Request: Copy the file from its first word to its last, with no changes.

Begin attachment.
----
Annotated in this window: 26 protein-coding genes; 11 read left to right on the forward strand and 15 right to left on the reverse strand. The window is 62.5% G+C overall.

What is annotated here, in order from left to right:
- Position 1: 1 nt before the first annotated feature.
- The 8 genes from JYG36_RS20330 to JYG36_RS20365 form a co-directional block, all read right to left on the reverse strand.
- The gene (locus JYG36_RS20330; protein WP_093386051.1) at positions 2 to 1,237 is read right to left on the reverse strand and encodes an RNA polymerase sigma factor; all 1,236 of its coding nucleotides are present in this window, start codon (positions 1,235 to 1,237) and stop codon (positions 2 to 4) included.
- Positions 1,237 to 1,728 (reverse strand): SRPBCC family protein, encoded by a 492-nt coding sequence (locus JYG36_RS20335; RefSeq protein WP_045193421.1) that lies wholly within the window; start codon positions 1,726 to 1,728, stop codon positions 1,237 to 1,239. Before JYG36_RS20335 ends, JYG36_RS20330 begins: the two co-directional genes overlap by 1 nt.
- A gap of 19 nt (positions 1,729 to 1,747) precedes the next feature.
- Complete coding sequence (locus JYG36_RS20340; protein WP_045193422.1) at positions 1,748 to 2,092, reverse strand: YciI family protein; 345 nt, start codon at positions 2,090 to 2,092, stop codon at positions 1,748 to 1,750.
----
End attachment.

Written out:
Annotated in this window: 26 protein-coding genes; 11 read left to right on the forward strand and 15 right to left on the reverse strand. The window is 62.5% G+C overall.

What is annotated here, in order from left to right:
- Position 1: 1 nt before the first annotated feature.
- The 8 genes from JYG36_RS20330 to JYG36_RS20365 form a co-directional block, all read right to left on the reverse strand.
- The gene (locus JYG36_RS20330; protein WP_093386051.1) at positions 2 to 1,237 is read right to left on the reverse strand and encodes an RNA polymerase sigma factor; all 1,236 of its coding nucleotides are present in this window, start codon (positions 1,235 to 1,237) and stop codon (positions 2 to 4) included.
- Positions 1,237 to 1,728 (reverse strand): SRPBCC family protein, encoded by a 492-nt coding sequence (locus JYG36_RS20335; RefSeq protein WP_045193421.1) that lies wholly within the window; start codon positions 1,726 to 1,728, stop codon positions 1,237 to 1,239. Before JYG36_RS20335 ends, JYG36_RS20330 begins: the two co-directional genes overlap by 1 nt.
- A gap of 19 nt (positions 1,729 to 1,747) precedes the next feature.
- Complete coding sequence (locus JYG36_RS20340; protein WP_045193422.1) at positions 1,748 to 2,092, reverse strand: YciI family protein; 345 nt, start codon at positions 2,090 to 2,092, stop codon at positions 1,748 to 1,750.